Iron combats arsenic menace
iron deposits on the roots of rice plants can block their uptake of arsenic, as per scientists from China. The findings could help researchers breed rice varieties that are able to resist contamination.
Arsenic contamination of groundwater is a key public health problem in India and Bangladesh. The toxin even enters crops and vegetables via contaminated water used for irrigation. Research led by Andrew Mehard of the uk-based University of Aberdeen has established that for people whose drinking water is moderately contaminated, tainted rice could be the dominant source of arsenic exposure. But until now, researchers were perturbed about how some rice plants escaped the menace of arsenic.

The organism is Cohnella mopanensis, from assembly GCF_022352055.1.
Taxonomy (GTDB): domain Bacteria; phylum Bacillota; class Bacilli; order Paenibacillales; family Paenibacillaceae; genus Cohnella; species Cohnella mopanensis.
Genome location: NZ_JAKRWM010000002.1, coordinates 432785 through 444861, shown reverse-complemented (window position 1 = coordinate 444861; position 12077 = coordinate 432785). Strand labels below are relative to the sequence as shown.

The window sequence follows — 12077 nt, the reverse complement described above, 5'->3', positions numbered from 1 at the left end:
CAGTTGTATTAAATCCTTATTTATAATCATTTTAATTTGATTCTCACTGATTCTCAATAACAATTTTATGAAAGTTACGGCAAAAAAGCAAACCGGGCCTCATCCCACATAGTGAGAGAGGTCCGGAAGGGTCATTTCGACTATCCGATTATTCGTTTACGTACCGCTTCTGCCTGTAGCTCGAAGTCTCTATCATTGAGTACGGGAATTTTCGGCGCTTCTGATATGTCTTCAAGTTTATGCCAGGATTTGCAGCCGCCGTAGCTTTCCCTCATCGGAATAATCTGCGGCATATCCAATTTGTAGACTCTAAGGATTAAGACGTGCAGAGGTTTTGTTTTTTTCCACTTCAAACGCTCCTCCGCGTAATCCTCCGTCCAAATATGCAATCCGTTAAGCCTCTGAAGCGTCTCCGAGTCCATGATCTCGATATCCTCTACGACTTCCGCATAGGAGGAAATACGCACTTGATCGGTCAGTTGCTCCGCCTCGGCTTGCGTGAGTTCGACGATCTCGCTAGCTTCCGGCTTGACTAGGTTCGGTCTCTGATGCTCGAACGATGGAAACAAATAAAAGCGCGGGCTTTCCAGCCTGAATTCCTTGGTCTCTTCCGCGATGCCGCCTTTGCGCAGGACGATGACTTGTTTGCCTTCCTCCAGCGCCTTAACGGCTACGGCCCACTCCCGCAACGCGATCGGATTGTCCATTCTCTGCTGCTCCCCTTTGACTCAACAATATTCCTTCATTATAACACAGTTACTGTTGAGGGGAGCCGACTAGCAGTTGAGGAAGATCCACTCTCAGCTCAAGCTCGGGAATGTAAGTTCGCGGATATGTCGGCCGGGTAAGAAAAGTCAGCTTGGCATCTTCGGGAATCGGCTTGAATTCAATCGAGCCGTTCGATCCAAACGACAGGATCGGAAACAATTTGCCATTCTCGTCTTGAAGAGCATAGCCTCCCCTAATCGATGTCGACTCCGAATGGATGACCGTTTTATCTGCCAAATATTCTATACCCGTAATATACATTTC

The Chinese researchers, from the Research Centre for Eco-Environmental Sciences, found that when rice grows in flooded fields, iron deposits (clearly visible as a reddish coating) form on their roots. The arsenic gets trapped in these deposits. Depending on the rice variety, significantly different amounts of arsenic is trapped. Moreover, more iron deposits form when the phosphorous levels of the soil are low. "This implies that if a low-phosphorus chemical fertiliser is used, more arsenic may be blocked," the researchers assert.
The scientists have teamed up with researchers from the University of Aberdeen to develop arsenic-resistant rice varieties in the near future. But they will need to assess whether these varieties have a high yield or not.
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